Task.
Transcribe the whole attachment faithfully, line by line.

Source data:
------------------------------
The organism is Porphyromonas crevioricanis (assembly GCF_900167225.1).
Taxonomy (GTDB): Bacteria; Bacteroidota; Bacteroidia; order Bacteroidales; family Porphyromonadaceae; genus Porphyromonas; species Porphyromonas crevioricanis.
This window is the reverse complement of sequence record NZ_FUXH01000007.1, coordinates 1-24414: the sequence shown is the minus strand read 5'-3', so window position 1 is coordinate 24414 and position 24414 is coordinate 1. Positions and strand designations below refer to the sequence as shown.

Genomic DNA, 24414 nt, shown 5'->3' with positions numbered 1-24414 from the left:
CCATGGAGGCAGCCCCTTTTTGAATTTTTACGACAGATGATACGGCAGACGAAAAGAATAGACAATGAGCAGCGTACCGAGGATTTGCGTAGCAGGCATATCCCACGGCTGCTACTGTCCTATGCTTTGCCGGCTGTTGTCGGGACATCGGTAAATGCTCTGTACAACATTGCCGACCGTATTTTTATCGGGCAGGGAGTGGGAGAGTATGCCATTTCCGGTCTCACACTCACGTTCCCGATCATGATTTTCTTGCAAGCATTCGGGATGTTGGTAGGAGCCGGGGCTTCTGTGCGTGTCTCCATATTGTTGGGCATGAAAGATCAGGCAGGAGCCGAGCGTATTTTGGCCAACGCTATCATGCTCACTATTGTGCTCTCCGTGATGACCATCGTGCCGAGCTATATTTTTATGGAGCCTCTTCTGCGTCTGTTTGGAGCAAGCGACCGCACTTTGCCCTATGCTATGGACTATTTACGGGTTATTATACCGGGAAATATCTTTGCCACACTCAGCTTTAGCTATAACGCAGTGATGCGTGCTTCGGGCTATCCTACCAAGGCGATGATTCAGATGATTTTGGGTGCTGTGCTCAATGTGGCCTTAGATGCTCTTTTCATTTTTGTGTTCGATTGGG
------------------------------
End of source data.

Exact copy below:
The organism is Porphyromonas crevioricanis (assembly GCF_900167225.1).
Taxonomy (GTDB): Bacteria; Bacteroidota; Bacteroidia; order Bacteroidales; family Porphyromonadaceae; genus Porphyromonas; species Porphyromonas crevioricanis.
This window is the reverse complement of sequence record NZ_FUXH01000007.1, coordinates 1-24414: the sequence shown is the minus strand read 5'-3', so window position 1 is coordinate 24414 and position 24414 is coordinate 1. Positions and strand designations below refer to the sequence as shown.

Genomic DNA, 24414 nt, shown 5'->3' with positions numbered 1-24414 from the left:
CCATGGAGGCAGCCCCTTTTTGAATTTTTACGACAGATGATACGGCAGACGAAAAGAATAGACAATGAGCAGCGTACCGAGGATTTGCGTAGCAGGCATATCCCACGGCTGCTACTGTCCTATGCTTTGCCGGCTGTTGTCGGGACATCGGTAAATGCTCTGTACAACATTGCCGACCGTATTTTTATCGGGCAGGGAGTGGGAGAGTATGCCATTTCCGGTCTCACACTCACGTTCCCGATCATGATTTTCTTGCAAGCATTCGGGATGTTGGTAGGAGCCGGGGCTTCTGTGCGTGTCTCCATATTGTTGGGCATGAAAGATCAGGCAGGAGCCGAGCGTATTTTGGCCAACGCTATCATGCTCACTATTGTGCTCTCCGTGATGACCATCGTGCCGAGCTATATTTTTATGGAGCCTCTTCTGCGTCTGTTTGGAGCAAGCGACCGCACTTTGCCCTATGCTATGGACTATTTACGGGTTATTATACCGGGAAATATCTTTGCCACACTCAGCTTTAGCTATAACGCAGTGATGCGTGCTTCGGGCTATCCTACCAAGGCGATGATTCAGATGATTTTGGGTGCTGTGCTCAATGTGGCCTTAGATGCTCTTTTCATTTTTGTGTTCGATTGGG